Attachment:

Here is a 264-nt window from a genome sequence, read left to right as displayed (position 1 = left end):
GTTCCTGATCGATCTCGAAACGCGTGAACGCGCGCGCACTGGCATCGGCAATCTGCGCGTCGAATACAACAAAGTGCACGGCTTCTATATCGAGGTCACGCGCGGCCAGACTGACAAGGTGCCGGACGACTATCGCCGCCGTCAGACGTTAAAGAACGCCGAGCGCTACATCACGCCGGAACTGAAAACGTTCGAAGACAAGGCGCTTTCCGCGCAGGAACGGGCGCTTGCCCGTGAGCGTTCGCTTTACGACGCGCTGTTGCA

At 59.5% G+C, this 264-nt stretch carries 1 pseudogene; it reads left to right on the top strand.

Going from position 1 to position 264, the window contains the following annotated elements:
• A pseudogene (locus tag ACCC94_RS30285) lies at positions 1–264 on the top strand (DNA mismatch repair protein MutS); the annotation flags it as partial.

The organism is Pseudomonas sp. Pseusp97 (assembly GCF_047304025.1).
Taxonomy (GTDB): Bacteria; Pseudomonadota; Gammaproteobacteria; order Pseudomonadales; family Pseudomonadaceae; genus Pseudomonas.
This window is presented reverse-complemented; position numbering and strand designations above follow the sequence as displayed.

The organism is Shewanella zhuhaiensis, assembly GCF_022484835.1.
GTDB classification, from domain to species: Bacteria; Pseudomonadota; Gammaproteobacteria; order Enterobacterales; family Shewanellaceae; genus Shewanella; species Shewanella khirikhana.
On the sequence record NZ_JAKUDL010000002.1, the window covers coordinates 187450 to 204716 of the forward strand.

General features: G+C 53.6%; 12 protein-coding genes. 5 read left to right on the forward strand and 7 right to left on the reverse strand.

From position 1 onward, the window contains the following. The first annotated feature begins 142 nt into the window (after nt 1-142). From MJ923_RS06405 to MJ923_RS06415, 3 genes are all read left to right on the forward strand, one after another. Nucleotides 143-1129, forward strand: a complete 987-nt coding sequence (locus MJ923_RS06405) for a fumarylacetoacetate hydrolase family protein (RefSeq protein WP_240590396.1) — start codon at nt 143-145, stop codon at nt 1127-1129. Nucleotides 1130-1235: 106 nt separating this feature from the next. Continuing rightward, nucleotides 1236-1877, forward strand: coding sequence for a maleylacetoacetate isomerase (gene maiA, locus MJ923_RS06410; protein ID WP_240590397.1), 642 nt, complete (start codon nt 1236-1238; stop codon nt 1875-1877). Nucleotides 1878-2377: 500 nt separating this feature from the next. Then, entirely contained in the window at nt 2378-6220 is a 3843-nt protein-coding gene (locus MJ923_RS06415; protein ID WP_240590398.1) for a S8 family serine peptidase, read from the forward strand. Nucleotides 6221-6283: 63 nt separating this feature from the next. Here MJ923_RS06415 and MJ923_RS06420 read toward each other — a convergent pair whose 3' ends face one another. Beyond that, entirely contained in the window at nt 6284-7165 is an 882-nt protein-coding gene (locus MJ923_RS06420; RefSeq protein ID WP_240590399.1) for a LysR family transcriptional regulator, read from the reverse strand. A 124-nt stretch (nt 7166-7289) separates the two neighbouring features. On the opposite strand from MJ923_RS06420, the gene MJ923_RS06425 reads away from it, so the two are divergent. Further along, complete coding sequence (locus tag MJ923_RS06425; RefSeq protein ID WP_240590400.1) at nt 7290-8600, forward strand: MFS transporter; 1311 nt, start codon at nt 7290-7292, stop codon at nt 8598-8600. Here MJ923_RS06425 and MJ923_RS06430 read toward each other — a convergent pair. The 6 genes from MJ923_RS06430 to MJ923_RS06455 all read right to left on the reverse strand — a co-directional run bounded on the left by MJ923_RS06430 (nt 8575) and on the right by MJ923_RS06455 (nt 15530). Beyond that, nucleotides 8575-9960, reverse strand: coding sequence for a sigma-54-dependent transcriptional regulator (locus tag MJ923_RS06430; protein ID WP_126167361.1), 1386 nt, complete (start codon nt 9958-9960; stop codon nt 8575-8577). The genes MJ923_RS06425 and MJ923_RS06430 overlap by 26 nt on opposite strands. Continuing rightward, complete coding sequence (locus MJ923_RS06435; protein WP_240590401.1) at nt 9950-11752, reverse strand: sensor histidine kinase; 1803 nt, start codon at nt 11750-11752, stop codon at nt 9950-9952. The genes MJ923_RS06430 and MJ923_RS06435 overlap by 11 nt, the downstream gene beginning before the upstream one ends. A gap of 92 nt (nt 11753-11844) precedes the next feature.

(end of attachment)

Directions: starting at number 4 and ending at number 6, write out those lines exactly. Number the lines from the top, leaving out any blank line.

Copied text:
Going from position 1 to position 264, the window contains the following annotated elements:
• A pseudogene (locus tag ACCC94_RS30285) lies at positions 1–264 on the top strand (DNA mismatch repair protein MutS); the annotation flags it as partial.

The organism is Pseudomonas sp. Pseusp97 (assembly GCF_047304025.1).